The 2009 “ Being Gay in an Orthodox World” was considered groundbreaking for changing the conversation around LGBTQ+ individuals within the Orthodox community. The original panel featured four gay male alumni and an undergraduate student who presented their personal stories in relation to being gay in Yeshiva University and the Orthodox community, followed by a Q&A. The panel, run by the Tolerance Club and the Wurzweiler School of Social Work, was moderated by Rabbi Yosef Blau, mashgiach ruchani (spiritual advisor) of RIETS. Nava Billet, a Yeshiva University presidential fellow at the Wurzweiler School of Social Work opened the event and final remarks were stated by Dr. David Pelcovitz. Over 700 people were reported to have attended the event, packed into Weissberg Commons, with 100 more turned away due to lack of space.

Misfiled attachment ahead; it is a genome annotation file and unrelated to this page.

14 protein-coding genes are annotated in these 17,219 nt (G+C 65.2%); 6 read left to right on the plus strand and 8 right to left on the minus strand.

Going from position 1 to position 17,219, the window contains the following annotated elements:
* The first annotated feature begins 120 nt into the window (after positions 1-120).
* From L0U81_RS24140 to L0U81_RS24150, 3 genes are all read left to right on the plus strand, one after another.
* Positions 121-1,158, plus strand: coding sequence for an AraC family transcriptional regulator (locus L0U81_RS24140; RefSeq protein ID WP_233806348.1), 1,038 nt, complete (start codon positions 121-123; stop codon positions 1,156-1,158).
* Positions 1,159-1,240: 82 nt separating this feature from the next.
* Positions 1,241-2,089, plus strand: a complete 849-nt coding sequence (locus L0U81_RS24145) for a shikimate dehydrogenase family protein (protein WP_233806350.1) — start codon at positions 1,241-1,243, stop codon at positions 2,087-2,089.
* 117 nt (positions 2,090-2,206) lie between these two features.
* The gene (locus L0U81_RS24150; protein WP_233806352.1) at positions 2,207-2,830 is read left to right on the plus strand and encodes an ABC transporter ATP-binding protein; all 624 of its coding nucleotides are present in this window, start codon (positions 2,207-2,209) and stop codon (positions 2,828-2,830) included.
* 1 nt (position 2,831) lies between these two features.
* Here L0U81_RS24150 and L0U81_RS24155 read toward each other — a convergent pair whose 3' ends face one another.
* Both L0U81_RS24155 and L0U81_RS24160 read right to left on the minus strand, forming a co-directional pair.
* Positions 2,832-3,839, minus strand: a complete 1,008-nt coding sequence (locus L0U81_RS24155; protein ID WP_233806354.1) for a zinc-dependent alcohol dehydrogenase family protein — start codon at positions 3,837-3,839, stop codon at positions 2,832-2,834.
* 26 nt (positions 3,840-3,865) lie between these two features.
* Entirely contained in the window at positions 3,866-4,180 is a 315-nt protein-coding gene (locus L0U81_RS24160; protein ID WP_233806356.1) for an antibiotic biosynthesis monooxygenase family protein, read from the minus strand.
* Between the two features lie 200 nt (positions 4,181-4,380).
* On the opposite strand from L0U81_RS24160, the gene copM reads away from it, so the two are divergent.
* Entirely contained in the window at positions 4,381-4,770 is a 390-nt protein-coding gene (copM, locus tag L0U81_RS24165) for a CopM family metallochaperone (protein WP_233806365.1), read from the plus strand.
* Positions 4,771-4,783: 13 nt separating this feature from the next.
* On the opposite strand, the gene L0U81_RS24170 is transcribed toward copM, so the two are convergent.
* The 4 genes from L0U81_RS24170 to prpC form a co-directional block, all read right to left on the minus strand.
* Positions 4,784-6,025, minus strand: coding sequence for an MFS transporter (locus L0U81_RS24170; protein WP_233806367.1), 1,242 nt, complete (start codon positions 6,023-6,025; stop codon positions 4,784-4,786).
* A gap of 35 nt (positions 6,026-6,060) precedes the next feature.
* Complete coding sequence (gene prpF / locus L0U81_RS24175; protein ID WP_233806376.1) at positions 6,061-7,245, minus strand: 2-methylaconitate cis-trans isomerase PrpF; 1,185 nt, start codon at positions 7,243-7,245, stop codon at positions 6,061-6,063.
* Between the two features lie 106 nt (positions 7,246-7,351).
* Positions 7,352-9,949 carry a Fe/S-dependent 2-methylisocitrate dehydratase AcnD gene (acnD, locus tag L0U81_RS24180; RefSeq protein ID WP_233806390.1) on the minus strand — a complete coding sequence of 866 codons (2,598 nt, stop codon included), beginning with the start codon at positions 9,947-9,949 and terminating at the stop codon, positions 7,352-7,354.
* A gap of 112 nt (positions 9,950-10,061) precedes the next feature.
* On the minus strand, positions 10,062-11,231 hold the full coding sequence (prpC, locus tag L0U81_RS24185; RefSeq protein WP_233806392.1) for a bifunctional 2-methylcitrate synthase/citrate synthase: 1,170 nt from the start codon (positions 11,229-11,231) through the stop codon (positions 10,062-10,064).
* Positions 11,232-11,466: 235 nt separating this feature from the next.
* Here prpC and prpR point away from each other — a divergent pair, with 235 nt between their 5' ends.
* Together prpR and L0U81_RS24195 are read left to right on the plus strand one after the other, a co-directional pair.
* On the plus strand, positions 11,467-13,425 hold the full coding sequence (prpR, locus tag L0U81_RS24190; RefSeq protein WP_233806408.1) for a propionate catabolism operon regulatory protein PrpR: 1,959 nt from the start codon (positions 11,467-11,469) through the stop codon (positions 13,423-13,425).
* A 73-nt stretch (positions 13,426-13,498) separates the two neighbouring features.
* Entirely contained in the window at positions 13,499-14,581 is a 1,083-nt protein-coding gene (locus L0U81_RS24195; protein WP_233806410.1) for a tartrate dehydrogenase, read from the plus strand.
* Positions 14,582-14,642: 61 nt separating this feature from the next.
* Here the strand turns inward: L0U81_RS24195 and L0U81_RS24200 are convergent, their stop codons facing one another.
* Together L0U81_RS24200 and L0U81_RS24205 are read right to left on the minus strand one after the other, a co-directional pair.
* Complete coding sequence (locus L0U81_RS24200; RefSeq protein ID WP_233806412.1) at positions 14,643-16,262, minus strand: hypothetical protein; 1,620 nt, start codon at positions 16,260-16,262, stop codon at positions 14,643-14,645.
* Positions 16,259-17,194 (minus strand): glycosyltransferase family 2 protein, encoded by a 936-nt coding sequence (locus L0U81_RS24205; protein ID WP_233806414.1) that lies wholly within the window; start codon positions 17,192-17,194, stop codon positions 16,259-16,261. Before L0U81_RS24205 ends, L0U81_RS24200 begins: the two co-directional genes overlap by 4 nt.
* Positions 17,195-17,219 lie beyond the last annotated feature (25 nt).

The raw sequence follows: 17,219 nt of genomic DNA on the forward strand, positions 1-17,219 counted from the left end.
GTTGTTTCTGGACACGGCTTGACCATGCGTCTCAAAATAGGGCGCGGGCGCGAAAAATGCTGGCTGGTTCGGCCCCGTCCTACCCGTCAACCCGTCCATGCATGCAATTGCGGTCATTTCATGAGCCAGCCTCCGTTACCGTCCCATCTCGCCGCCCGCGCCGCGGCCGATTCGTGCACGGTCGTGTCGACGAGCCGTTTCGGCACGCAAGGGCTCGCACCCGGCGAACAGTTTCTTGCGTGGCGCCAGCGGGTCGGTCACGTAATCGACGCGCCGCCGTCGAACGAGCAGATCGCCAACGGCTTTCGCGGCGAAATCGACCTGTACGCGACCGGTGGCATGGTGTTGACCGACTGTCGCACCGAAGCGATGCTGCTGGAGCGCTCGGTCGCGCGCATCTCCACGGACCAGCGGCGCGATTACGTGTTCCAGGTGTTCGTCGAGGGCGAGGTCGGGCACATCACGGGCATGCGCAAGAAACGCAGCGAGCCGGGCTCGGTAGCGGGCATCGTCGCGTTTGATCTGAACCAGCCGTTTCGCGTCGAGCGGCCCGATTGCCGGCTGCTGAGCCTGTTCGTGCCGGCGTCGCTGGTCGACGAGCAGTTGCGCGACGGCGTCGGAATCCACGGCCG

Although the event itself was received positively by those at the event, there was some controversy afterwards. Before the event, a letter was posted around the Wilf Campus, stating: “The Torah’s mitzvos [commandments] and judgments are eternally true and binding. Homosexual activity constitutes an abomination. As such, publicizing or seeking legitimization even for the homosexual orientation one feels runs contrary to Torah.” It was signed by several Roshei Yeshiva. Additionally, after the event, another letter was written by the president and Menahel at the time Richard M. Joel and Rabbi Yonah Reiss, respectively, “to reiterate the absolute prohibition of homosexual relationships, according to Jewish law.” The panel was also criticized publicly by Rosh Yeshiva Rabbi Mayer Twersky in a sicha (discussion) in the Glueck Beit Midrash.